The eight-paragraph message articulates various reasons why the OMB opposes the bill, including that the bill "significantly departs from longstanding efforts to treat the Internet and cyberspace as civilian spheres" and that it "also lacks sufficient limitations on the sharing of personally identifiable information between private entities and does not contain adequate oversight or accountability measures necessary to ensure that the data is used only for appropriate purposes."
CISPA veto recommended by White House, bill's authors defend it
Forest sez, "The Creators of 'The Day the LOLcats Died' bring you a new video in protest of CISPA: We appointed a Congressional committee to create a video opposing CISPA, a new bill being voted on later this week in the House of Representatives. This is what they came up with. Don't let Congress make things for the Internet. Oppose CISPA today. The EFF has a great tool to help."
Zakkai from Fight for the Future (the folks who brought you the war on SOPA) sez, "Want to fight for Internet privacy with cute cat photos? CISPAcat is a new advice animal that wants nothing more than to spy on your internet activity. He's the child of the privacy-killing cybersecurity bill CISPA and the equally creepy ceiling cat. Check him out and submit your own. Curious why CISPA is so bad? Read about it at the EFF's website."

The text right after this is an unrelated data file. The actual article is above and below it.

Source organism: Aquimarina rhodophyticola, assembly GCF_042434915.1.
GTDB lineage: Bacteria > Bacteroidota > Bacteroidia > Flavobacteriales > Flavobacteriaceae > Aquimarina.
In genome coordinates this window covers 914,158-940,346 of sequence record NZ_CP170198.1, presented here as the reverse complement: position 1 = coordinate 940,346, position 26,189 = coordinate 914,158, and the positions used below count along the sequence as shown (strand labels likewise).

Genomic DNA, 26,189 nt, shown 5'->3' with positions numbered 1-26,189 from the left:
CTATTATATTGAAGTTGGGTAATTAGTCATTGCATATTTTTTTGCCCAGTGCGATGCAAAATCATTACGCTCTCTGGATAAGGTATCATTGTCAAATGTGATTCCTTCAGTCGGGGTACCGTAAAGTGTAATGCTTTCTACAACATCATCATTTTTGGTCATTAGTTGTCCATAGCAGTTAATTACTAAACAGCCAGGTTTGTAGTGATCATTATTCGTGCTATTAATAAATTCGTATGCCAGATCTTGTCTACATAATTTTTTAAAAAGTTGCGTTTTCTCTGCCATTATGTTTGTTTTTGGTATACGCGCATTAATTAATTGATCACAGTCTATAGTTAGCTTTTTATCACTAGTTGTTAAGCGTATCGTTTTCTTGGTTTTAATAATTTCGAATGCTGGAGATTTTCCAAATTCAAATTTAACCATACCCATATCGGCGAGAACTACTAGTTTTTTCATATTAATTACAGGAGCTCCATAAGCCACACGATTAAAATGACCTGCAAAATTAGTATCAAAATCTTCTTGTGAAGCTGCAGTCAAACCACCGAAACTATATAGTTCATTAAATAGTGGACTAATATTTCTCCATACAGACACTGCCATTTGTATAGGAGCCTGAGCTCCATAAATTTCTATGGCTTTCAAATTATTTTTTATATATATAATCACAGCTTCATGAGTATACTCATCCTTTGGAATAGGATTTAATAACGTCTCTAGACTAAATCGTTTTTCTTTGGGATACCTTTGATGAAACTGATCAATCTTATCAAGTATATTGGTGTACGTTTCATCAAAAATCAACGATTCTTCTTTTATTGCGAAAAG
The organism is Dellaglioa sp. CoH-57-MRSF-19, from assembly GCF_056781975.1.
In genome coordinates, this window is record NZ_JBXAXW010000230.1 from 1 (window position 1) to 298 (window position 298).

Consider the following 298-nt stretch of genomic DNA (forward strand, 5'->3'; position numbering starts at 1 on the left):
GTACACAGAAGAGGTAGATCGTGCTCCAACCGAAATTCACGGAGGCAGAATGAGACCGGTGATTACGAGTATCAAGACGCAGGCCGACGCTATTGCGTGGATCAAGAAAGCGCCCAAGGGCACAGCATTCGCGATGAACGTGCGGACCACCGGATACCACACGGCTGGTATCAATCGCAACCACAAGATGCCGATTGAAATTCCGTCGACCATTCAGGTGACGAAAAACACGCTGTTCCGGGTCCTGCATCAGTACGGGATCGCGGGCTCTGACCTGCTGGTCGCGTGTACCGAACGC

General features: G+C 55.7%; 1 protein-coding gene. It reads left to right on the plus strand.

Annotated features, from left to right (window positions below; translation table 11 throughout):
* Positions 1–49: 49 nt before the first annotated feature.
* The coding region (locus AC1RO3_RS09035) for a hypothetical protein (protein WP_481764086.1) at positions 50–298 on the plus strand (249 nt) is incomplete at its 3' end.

CISPA CAT IS WATCHING YOU
Zakkai sez, "We have the feeling that even CISPA's sponsors don't understand how ridiculous their bill is. Do government agencies and corporations really need to be able to spy on us all the time for any reason? To draw attention to how unnecessary and inappropriate CISPA is, Fight for the Future is launching the CongressTMI campaign along with a coalition of organizations including the ACLU, EFF and Avaaz. The CongressTMI campaign organizes internet users to flood CISPA sponsors' Twitter accounts with our uninteresting and useless personal data (Too Much Information or TMI) - the kind of information that the government will have access to if CISPA passes. But if it does pass, we won't be able to keep the government away from data we don't think is funny, like our personal email or search history. In fact, we'll barely have any privacy rights at all. Hopefully this deluge of mundane crap will be enough to open some eyes in congress and get some internet citizens excited about fighting for their rights."
Congress ending privacy with CISPA? Fight back with TMI!
A coalition of US civil liberties organizations have declared this to be Stop Cyber Spying Week, with the goal of scuttling CISPA, the Internet spying bill that promotes web-censorship, bulk surveillance, and warrantless wiretapping by government and Internet companies, while turning over spying governance to the unaccountable, secretive NSA.